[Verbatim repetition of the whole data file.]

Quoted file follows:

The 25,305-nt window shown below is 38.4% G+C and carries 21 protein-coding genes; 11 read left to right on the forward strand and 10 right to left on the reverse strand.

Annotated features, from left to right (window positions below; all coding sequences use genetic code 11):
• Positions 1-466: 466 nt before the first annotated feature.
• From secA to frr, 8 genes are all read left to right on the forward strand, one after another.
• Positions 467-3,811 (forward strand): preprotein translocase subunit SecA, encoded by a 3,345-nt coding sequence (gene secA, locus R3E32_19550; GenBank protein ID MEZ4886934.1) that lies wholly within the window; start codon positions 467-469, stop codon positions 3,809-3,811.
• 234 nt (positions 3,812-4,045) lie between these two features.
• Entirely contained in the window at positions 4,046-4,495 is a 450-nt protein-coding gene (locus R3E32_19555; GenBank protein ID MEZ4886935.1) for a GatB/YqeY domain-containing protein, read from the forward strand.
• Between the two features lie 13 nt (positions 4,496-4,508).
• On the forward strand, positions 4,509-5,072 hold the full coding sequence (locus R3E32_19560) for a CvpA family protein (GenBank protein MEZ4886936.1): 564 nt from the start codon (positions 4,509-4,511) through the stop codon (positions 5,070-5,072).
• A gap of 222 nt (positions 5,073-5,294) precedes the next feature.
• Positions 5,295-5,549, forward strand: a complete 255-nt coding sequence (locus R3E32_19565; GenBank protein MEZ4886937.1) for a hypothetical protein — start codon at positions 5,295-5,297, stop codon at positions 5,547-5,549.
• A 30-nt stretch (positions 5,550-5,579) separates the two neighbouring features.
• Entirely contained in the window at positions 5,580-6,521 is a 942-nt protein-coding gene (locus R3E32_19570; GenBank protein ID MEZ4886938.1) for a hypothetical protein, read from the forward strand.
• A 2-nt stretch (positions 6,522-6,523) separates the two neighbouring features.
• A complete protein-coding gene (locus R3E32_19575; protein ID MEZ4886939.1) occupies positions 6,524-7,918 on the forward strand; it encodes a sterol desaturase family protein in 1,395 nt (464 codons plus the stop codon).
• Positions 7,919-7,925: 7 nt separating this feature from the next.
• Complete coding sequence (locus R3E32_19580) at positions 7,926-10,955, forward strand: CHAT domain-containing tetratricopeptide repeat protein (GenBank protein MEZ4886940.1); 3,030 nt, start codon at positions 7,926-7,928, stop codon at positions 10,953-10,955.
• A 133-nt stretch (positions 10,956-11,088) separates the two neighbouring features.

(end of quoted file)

The 25,305-nt window shown below is 38.4% G+C and carries 21 protein-coding genes; 11 read left to right on the forward strand and 10 right to left on the reverse strand.

Annotated features, from left to right (window positions below; all coding sequences use genetic code 11):
• Positions 1-466: 466 nt before the first annotated feature.
• From secA to frr, 8 genes are all read left to right on the forward strand, one after another.
• Positions 467-3,811 (forward strand): preprotein translocase subunit SecA, encoded by a 3,345-nt coding sequence (gene secA, locus R3E32_19550; GenBank protein ID MEZ4886934.1) that lies wholly within the window; start codon positions 467-469, stop codon positions 3,809-3,811.
• 234 nt (positions 3,812-4,045) lie between these two features.
• Entirely contained in the window at positions 4,046-4,495 is a 450-nt protein-coding gene (locus R3E32_19555; GenBank protein ID MEZ4886935.1) for a GatB/YqeY domain-containing protein, read from the forward strand.
• Between the two features lie 13 nt (positions 4,496-4,508).
• On the forward strand, positions 4,509-5,072 hold the full coding sequence (locus R3E32_19560) for a CvpA family protein (GenBank protein MEZ4886936.1): 564 nt from the start codon (positions 4,509-4,511) through the stop codon (positions 5,070-5,072).
• A gap of 222 nt (positions 5,073-5,294) precedes the next feature.
• Positions 5,295-5,549, forward strand: a complete 255-nt coding sequence (locus R3E32_19565; GenBank protein MEZ4886937.1) for a hypothetical protein — start codon at positions 5,295-5,297, stop codon at positions 5,547-5,549.
• A 30-nt stretch (positions 5,550-5,579) separates the two neighbouring features.
• Entirely contained in the window at positions 5,580-6,521 is a 942-nt protein-coding gene (locus R3E32_19570; GenBank protein ID MEZ4886938.1) for a hypothetical protein, read from the forward strand.
• A 2-nt stretch (positions 6,522-6,523) separates the two neighbouring features.
• A complete protein-coding gene (locus R3E32_19575; protein ID MEZ4886939.1) occupies positions 6,524-7,918 on the forward strand; it encodes a sterol desaturase family protein in 1,395 nt (464 codons plus the stop codon).
• Positions 7,919-7,925: 7 nt separating this feature from the next.
• Complete coding sequence (locus R3E32_19580) at positions 7,926-10,955, forward strand: CHAT domain-containing tetratricopeptide repeat protein (GenBank protein MEZ4886940.1); 3,030 nt, start codon at positions 7,926-7,928, stop codon at positions 10,953-10,955.
• A 133-nt stretch (positions 10,956-11,088) separates the two neighbouring features.